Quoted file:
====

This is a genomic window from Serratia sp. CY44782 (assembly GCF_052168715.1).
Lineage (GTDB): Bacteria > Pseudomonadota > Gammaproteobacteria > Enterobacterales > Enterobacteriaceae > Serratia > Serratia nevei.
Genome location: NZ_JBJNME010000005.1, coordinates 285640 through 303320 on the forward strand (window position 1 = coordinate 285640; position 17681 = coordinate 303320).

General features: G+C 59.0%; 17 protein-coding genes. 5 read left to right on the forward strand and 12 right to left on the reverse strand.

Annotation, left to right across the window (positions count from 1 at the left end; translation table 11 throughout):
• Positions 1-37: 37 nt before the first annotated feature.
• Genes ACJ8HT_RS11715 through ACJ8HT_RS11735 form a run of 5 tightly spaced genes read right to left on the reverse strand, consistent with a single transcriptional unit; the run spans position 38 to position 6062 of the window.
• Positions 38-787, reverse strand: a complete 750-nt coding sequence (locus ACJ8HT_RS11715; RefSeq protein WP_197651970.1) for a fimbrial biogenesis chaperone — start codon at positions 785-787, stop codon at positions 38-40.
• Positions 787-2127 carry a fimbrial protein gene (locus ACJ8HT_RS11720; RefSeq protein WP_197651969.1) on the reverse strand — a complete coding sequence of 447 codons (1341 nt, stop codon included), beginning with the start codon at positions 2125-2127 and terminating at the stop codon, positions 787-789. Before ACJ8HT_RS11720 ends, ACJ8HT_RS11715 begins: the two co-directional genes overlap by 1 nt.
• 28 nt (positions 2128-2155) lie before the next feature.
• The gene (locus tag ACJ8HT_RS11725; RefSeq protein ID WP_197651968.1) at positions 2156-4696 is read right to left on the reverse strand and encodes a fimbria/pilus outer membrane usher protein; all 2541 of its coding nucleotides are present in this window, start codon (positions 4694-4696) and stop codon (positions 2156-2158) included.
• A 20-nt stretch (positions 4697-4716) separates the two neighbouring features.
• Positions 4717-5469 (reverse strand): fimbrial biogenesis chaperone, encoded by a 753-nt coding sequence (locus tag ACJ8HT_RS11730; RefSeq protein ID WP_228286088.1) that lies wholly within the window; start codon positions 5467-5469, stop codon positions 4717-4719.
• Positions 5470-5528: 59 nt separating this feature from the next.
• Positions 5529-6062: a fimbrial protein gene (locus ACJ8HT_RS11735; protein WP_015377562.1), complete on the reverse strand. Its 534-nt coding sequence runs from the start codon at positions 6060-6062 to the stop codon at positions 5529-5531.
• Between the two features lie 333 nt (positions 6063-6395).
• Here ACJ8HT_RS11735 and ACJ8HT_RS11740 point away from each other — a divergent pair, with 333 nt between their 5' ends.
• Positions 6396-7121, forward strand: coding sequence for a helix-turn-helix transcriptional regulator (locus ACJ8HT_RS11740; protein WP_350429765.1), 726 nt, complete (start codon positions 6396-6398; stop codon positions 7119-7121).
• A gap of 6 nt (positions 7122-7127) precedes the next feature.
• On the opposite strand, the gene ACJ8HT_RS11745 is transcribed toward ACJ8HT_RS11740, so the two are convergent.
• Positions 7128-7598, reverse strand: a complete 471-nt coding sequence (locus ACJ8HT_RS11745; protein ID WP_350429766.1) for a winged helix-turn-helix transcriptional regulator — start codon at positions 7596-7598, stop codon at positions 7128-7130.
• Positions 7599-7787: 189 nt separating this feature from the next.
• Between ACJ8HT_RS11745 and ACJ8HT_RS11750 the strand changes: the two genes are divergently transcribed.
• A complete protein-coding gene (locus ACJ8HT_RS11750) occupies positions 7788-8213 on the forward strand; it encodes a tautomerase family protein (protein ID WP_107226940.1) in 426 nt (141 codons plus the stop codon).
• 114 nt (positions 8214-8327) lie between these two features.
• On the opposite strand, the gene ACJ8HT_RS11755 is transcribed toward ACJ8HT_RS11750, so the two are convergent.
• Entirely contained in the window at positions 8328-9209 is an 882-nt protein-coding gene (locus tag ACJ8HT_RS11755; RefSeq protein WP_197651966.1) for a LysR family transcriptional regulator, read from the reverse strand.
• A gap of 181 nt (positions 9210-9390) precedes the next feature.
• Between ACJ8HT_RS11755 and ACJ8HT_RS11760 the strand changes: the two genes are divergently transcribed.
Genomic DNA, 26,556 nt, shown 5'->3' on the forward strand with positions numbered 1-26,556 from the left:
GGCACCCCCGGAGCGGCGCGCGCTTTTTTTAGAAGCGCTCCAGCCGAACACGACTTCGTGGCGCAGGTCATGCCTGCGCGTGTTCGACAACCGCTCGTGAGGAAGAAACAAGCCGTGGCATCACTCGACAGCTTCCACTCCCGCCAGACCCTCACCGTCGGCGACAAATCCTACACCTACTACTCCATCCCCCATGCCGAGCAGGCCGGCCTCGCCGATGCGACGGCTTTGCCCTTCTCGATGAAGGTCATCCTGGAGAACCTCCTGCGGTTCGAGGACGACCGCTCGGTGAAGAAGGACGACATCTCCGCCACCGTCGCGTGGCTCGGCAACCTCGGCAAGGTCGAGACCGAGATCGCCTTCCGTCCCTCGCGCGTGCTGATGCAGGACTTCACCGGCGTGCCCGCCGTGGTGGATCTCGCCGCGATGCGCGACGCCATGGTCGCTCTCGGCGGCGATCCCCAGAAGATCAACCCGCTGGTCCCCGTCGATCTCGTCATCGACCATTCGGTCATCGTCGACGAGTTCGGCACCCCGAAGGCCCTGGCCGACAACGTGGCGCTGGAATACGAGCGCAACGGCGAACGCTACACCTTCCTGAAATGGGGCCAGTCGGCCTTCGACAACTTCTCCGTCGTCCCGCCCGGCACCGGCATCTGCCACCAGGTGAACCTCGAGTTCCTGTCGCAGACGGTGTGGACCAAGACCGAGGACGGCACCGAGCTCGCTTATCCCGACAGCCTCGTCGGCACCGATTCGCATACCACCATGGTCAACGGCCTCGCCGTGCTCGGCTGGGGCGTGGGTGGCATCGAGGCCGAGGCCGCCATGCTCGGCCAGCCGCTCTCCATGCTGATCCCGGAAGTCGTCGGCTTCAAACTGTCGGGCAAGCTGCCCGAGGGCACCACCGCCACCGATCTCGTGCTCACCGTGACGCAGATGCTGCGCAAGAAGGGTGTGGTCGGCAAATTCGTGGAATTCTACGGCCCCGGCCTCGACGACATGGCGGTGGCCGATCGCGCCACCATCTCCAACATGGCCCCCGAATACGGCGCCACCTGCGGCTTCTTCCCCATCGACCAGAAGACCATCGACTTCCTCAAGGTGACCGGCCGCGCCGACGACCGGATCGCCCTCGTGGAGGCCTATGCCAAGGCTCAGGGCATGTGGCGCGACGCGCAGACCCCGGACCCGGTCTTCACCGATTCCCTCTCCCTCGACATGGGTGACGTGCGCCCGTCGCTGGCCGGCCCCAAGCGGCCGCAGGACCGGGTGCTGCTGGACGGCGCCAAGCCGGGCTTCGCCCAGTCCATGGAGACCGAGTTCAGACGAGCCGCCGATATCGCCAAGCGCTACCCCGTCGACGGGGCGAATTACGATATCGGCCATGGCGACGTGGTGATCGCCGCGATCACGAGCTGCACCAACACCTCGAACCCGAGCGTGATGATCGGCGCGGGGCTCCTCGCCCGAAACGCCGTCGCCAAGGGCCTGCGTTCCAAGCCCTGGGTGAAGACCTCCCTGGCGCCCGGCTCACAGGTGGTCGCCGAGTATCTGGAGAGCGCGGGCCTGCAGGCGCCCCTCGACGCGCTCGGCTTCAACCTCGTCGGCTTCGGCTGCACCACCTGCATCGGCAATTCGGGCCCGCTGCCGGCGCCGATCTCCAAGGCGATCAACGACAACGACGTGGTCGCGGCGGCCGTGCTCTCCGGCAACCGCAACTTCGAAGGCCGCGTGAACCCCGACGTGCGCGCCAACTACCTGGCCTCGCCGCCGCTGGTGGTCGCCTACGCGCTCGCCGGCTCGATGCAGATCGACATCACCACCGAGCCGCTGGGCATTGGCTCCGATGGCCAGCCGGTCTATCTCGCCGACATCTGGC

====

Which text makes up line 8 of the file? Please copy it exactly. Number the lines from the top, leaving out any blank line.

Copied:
• Positions 38-787, reverse strand: a complete 750-nt coding sequence (locus ACJ8HT_RS11715; RefSeq protein WP_197651970.1) for a fimbrial biogenesis chaperone — start codon at positions 785-787, stop codon at positions 38-40.